And are you really suggesting that if a woman takes six months in parental leave, that she will really fall behind in her career? That’s just ridiculous. It makes no difference at all if you’ve worked in your career for 10 years or 10.5 years. Even if you take a year off to raise kids, over the course of your career it means nothing.

          Your point about money is a good one. I also don’t believe that you measure success by how much money you make, but the issue here is about equal pay for equal work – why should someone be paid less simply because she has a vagina? Unless that vagina is actually doing the work, what does it matter? – and superannuation. Women end up with half the amount of super as men, which comes back to equal pay.

          You said you would love to be the full-time parent but you can’t because your wife’s income is too low. That is the lack of real choice that I am talking about. You didn’t get to choose roles based on who wanted to do what, and that is why this issue isn’t just about women. It’s about all of us.

          • thefirstJanineonthisblog

            Alex, there is also the issue that work traditionally undertaken by women have been undervalued compared to similar skill sets for men. Roles such as teachers, nurses, carers and community workers are paid significantly less (I am sure you can pull out the percentage NWN – i recall it is around 40% less but probably more) than the comparable ‘man’ jobs. This is also affecting the gender pay gap. Women as a group work in roles that pay less. That is a fact. Why are these roles paid less? It isn’t because of lack of skill or ambition.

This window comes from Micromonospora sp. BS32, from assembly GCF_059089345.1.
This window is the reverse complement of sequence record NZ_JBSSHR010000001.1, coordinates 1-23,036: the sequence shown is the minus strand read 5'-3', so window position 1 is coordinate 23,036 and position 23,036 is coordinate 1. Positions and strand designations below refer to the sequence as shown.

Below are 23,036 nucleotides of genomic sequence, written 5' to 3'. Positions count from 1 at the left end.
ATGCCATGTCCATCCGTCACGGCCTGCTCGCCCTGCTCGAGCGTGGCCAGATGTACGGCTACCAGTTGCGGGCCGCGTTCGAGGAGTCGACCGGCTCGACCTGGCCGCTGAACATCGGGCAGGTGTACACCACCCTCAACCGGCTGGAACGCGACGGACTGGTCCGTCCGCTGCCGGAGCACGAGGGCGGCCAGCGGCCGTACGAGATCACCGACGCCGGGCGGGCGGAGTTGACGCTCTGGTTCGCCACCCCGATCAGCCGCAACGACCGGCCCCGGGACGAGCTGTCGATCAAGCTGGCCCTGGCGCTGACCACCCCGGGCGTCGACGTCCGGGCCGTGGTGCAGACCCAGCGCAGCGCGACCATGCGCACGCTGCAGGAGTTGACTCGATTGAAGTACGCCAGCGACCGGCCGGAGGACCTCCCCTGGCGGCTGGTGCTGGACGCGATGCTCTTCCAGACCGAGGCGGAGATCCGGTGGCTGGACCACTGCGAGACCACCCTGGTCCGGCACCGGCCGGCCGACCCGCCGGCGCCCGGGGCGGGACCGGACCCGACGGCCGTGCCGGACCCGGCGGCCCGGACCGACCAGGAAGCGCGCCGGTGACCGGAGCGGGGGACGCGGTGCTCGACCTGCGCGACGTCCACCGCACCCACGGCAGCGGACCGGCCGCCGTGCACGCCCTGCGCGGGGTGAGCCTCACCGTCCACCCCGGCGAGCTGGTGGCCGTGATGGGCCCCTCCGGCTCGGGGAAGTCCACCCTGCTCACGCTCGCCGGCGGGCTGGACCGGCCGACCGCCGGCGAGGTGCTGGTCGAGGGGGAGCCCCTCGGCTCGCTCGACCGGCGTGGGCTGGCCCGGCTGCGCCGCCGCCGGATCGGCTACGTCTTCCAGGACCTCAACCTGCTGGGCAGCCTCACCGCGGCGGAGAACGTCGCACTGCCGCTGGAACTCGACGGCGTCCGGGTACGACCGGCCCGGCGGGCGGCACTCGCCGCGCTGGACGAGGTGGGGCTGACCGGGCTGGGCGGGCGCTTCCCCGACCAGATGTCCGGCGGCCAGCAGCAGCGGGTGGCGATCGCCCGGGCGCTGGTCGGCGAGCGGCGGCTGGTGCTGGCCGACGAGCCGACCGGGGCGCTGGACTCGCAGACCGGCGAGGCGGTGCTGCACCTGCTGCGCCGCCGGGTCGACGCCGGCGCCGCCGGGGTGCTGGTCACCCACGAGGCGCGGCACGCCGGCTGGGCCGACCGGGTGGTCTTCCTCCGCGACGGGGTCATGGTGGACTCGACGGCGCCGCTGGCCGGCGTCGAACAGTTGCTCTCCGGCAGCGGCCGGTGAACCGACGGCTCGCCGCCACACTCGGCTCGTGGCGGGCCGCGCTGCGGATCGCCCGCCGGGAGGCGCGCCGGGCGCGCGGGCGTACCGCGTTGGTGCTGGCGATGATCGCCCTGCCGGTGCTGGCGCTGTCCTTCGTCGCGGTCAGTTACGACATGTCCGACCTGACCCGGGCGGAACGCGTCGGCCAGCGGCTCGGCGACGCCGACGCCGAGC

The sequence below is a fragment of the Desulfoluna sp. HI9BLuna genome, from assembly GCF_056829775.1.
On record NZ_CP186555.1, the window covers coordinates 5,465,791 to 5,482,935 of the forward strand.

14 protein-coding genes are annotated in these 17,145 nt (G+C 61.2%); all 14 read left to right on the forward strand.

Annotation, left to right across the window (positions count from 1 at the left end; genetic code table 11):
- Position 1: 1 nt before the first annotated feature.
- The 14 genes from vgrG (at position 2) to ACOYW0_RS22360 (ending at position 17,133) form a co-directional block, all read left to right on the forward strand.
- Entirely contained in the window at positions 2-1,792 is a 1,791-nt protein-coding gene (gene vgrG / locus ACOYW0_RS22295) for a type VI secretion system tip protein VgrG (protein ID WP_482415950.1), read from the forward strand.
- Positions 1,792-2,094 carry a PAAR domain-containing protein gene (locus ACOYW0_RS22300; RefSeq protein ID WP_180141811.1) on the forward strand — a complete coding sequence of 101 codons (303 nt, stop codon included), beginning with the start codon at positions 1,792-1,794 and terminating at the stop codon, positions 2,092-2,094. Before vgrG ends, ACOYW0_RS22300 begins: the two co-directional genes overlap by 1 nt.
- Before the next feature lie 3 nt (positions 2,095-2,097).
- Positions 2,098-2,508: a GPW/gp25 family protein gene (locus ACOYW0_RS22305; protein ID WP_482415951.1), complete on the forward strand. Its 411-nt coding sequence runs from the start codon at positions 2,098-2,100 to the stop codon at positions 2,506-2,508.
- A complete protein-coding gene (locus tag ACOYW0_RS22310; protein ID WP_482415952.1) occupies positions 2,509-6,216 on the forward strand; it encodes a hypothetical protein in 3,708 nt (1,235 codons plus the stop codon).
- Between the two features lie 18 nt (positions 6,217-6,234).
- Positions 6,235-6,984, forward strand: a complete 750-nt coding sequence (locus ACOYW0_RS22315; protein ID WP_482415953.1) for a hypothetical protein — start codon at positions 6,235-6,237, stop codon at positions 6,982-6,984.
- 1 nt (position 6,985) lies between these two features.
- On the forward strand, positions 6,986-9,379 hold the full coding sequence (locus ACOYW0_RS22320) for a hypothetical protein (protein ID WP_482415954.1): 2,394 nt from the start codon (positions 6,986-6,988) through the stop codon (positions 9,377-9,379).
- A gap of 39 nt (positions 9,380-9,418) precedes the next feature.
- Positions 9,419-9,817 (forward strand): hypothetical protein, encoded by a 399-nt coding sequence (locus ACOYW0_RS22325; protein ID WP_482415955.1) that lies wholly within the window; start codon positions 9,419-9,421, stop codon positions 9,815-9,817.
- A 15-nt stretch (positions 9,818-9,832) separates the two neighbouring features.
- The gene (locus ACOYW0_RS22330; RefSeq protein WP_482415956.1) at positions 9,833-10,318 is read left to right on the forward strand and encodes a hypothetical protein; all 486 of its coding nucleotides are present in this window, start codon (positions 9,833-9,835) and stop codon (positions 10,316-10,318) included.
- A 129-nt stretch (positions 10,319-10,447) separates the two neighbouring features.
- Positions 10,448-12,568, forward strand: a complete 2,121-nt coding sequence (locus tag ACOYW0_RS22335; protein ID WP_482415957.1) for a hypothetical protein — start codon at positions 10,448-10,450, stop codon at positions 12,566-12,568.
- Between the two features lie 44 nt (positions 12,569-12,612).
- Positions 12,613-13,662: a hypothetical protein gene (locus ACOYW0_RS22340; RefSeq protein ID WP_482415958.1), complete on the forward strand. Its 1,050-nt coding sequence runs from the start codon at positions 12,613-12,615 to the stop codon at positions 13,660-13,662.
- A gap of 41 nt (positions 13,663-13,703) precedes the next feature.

Couple or triple that with the traditional responsibility of raising the family and keeping the house, and looking after the ageing parents – all responsibilities that statistically (have done and still) fall heavily on women – and the income gap (not hourly rate gap for same work) increases (particularly for superannuation) even further.

            • Hi Janine,
              It’s not that they were forced too do those jobs. If they want to be employed in higher paying jobs, there is nothing stopping them getting qualified for it.

              The reason why they take these lower paying jobs is because they want to be nurses, teachers, etc. I’m not sure what ‘men’ jobs you are refering to but I doubt I’m being paid more than a teacher or a nurse.

              I must dispute the ‘traditional’ role argument about keeping the house, etc. There has been a study conducted and it found that women were feeling uncomfortable due to the higher level of household chores being done by the male partners. As I stated previously, that I probably conduct and equal or even more household chores than my wife.

              I just wish that we could have the equality that most want without either side spin doctoring.